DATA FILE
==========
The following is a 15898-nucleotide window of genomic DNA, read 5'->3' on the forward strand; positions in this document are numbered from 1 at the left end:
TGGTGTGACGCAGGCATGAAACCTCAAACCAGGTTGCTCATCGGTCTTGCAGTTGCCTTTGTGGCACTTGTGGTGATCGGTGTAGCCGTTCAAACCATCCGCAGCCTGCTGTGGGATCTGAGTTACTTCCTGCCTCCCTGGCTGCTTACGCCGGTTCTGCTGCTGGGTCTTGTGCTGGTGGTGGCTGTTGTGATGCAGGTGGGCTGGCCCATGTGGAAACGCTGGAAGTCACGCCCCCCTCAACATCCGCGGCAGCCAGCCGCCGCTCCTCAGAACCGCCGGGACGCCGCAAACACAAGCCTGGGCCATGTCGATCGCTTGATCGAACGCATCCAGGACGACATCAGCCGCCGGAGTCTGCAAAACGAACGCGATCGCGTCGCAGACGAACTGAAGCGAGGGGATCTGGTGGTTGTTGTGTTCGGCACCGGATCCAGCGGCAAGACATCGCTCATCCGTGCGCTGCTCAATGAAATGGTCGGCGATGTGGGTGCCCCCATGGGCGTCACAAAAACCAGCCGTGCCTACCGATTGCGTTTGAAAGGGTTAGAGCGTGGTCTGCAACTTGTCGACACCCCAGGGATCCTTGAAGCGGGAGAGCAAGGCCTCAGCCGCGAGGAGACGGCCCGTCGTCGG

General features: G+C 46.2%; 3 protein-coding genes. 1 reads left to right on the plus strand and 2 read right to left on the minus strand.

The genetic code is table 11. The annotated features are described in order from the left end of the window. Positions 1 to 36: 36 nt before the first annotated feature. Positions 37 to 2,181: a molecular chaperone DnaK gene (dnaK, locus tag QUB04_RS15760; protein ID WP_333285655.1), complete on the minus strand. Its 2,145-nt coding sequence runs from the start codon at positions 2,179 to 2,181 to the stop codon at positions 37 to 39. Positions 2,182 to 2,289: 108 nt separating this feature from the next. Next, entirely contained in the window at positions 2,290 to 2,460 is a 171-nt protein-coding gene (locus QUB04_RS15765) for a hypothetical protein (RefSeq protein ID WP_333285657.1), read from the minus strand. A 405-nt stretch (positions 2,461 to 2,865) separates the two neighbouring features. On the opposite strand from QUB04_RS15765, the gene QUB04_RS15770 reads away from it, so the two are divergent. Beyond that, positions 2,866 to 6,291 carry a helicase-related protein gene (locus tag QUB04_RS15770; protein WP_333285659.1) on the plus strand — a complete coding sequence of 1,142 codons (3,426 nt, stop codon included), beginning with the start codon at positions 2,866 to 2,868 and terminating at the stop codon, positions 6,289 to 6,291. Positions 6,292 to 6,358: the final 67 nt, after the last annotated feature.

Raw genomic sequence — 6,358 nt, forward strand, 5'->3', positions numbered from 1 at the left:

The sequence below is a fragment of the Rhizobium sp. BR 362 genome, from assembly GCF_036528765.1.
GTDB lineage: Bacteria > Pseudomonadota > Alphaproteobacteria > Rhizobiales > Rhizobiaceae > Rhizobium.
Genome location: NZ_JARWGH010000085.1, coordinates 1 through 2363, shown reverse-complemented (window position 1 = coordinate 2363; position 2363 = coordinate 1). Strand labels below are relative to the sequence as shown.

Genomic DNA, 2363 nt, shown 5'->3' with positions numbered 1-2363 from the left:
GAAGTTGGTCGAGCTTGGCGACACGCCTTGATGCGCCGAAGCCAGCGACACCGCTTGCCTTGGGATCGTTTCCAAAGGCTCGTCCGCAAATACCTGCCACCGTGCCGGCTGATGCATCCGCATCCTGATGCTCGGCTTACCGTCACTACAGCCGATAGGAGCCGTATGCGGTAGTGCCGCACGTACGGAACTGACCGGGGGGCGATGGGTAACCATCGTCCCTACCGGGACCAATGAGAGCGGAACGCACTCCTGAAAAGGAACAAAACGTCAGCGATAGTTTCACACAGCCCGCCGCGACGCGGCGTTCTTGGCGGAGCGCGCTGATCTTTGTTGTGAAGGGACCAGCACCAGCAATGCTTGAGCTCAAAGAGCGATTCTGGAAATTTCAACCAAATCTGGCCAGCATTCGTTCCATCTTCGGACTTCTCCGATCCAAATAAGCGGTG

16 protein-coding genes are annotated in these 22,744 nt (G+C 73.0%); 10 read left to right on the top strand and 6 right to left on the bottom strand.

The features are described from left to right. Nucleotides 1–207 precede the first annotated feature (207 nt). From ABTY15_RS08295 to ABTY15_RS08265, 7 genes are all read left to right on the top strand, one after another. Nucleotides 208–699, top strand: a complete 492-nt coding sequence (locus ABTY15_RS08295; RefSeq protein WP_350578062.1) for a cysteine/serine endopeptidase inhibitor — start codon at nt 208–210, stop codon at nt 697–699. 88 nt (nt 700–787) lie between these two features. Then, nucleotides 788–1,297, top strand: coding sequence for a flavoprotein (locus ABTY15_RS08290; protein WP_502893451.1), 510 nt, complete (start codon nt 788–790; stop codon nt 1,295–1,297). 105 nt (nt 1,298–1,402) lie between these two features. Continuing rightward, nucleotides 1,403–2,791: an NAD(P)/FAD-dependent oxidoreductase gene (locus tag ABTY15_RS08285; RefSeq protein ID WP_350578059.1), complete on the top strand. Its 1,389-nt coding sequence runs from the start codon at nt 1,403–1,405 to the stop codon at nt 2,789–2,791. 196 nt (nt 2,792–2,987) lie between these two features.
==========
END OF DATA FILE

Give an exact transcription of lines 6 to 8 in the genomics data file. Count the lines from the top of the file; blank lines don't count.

The sequence below is a fragment of the Rhizobium sp. BR 362 genome, from assembly GCF_036528765.1.
GTDB lineage: Bacteria > Pseudomonadota > Alphaproteobacteria > Rhizobiales > Rhizobiaceae > Rhizobium.
Genome location: NZ_JARWGH010000085.1, coordinates 1 through 2363, shown reverse-complemented (window position 1 = coordinate 2363; position 2363 = coordinate 1). Strand labels below are relative to the sequence as shown.